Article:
(velocity)+(pressure)=const
     
  13. rpower

    rpower Certified CEan

    Read about nozzles. It will clear most of the concepts relating to comressible and non compressible fluids and therfore how changes in area affect changes in velocity and therfore a pressure drop.
     
  14. amici_mike

    amici_mike Certified CEan

    Can you guys help me how to solve the Flow rate if i have 1 inch pipe with a 30 psi pressure,... actually my problem is how to get the velocity... i have some reference but its a simulation factor.. if i will use the given formula Q=Velocity x Area where velocity is equal to Square root of 2 x gravity x Height the result is too big

    example 2inch pipe has a 20 m/sec velocity resulting on 600 GPM based on the formula but on the actual 2" can only have maximum of 250 - 300 gpm @ 30 to 40 PSI.. i hope some one could help me correct the formula im using thanks !!
     
  15. pdpax

    pdpax Certified CEan

    Engineering Discipline:
    Aerospace
    If we examine Bernoulli's theorem, We have:

    P + pgh + 1/2 pv^2 = K = Constant

    In certain height, We have:
    pgh = K' = Constant
    1/2 p = a = Constant

    Thus We have:
    P + K' + av^2 = K

    ==> P + av^2 = K" = Constant

    ==> So P is inversely proportional to v. :)
     
  16. emmawotson

    emmawotson Certified CEan

    Engineering Discipline:
    Mechanical
    :cool:so for what you are waiting . .. . .:happy:
    just go to charusat.blogspot.com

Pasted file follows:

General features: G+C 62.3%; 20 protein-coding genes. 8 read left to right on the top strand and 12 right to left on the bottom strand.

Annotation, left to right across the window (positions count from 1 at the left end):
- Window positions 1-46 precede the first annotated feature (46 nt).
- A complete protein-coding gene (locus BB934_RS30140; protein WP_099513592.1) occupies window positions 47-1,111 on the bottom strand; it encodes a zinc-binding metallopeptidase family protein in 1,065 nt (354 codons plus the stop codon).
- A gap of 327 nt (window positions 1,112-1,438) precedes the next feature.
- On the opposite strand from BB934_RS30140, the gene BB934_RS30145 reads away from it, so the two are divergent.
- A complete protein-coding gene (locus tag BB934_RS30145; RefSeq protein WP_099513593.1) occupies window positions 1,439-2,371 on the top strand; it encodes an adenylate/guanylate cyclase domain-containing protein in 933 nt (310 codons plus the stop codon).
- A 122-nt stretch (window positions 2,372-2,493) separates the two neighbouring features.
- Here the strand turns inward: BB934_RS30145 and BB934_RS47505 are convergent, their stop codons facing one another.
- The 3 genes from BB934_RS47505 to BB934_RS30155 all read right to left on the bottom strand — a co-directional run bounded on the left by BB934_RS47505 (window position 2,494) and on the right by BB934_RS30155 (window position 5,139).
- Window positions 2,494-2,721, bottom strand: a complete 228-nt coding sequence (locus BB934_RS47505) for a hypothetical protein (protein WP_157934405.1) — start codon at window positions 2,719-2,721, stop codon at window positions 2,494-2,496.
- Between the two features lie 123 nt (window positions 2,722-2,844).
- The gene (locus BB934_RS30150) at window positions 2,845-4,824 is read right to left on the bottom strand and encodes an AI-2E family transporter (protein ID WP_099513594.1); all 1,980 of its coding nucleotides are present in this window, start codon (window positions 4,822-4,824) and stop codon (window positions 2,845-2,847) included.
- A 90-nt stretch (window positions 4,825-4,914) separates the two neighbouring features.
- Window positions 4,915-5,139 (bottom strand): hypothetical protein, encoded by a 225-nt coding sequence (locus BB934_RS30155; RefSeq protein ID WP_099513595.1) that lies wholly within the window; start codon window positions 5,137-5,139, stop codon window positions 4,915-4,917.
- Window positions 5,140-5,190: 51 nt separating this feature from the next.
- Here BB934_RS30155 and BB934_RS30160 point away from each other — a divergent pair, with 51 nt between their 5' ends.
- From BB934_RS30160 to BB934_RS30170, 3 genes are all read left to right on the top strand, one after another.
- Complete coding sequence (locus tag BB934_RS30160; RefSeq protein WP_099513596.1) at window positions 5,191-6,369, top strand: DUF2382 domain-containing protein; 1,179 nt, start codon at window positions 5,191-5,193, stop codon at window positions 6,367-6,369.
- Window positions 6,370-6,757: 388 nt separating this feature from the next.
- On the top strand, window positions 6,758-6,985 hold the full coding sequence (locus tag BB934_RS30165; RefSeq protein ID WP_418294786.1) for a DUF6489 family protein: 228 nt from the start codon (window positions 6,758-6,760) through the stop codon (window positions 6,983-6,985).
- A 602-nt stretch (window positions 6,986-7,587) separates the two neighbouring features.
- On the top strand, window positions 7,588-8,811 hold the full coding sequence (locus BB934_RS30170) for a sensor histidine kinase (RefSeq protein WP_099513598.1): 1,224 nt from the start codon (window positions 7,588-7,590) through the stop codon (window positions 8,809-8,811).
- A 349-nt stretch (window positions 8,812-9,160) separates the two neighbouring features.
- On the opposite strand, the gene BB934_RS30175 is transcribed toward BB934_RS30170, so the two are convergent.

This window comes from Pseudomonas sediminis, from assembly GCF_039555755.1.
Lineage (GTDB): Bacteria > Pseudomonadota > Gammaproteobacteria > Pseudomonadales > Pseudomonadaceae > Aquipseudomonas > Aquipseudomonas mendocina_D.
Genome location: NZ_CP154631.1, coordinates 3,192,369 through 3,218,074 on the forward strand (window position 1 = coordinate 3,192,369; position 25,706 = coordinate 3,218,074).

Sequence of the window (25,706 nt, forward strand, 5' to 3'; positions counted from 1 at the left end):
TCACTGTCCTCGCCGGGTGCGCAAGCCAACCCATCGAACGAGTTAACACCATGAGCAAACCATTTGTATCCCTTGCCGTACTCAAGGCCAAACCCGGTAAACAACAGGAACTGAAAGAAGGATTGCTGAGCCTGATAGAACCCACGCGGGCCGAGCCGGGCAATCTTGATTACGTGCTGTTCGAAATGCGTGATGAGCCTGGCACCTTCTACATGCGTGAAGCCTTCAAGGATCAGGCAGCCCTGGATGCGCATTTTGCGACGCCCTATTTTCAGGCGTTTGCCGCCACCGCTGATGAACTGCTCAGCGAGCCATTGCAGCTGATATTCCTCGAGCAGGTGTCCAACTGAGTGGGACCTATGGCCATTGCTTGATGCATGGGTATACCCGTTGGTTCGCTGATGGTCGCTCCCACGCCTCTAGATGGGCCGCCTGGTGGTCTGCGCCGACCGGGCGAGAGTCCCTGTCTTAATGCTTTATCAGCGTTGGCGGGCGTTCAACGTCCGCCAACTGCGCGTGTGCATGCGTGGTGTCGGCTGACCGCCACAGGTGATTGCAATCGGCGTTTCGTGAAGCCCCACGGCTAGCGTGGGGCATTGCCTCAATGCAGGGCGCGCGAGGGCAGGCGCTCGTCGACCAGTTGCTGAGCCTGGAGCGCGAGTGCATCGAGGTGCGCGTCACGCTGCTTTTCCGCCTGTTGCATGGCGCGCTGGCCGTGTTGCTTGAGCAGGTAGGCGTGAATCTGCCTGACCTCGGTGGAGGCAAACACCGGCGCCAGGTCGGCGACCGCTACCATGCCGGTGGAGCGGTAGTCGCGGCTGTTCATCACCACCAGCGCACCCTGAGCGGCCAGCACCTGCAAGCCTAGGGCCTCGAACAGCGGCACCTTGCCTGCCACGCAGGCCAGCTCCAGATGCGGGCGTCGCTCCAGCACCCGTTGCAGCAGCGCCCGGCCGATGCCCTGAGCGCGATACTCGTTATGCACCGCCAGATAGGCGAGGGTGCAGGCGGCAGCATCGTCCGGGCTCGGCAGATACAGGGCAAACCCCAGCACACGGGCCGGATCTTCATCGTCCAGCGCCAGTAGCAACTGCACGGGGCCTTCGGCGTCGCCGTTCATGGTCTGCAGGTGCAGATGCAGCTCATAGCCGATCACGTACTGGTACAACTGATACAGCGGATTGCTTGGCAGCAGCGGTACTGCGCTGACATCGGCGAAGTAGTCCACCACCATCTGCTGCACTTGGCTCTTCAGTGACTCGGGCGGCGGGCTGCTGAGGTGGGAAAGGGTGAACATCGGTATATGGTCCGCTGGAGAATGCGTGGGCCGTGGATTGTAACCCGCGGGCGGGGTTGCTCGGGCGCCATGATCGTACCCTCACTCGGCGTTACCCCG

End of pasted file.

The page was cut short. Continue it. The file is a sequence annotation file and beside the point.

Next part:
17. sexy_engineer

    sexy_engineer Certified CEan

    Engineering Discipline:
    Mechanical
    this is not the exact answer of pressure and velocity dear..............
     
  18. Crysis Recore

    Crysis Recore Certified CEan

    Engineering Discipline:
    Chemical
    OK...ITS LIKE THIS...WE KNOW BERNOULLI'S THEOREM IS ---------> (derived from) ----(v^2)/2 + p/(roh) = constant ...................now notice that the right hand side value is constant ! so it means that whatever be the change ...the complete value of the the formula must always be a constant......so from the LHS suppose velocity increases ..then in order to maintain the constant value on the RHS...the other values such as pressure must decrease ! and thats it ! :)
     
  19. CE Designer

    CE Designer Ace

    Engineering Discipline:
    Mechanical
    CE Rookie,
    Use the Formula V = RPM (of motor) * D (Diameter of Pump Impeler)/229
    This will give you the velocity of the fluid leaving the pump.
    Hope it helps.
     
  20. CE Designer

    CE Designer Ace

    Engineering Discipline:
    Mechanical
    When velocity increases, flow becomes more uniform. Pressure in a line is as a resut of the forces acting on the walls - basics
    As flow becomes more uniform, there is less turbulence as particles are now forced to travel in the direction of the flow which is normal to the pipe and not perpendicular (toward the wall of the pipe).
    Hope it helps you in some way. I know everyone is trying their best here.
     
  21. A.V.Ramani

    A.V.Ramani Guru

    Engineering Discipline:
    Biomedical
    This is a consequence of the First Law of Thermodynamics about conservation of energy. When a fluid is flowing in a closed system the total energy at any cross section is a constant. This consists of potential energy, kinetic energy, and pressure. In a horizontal pipe the potential energy is constant. If velocity increases (kinetic energy increases) pressure has to reduce correspondingly to keep the total constant. Bernoulli's theorem is based on this.

    If there is a friction loss, this appears as heat.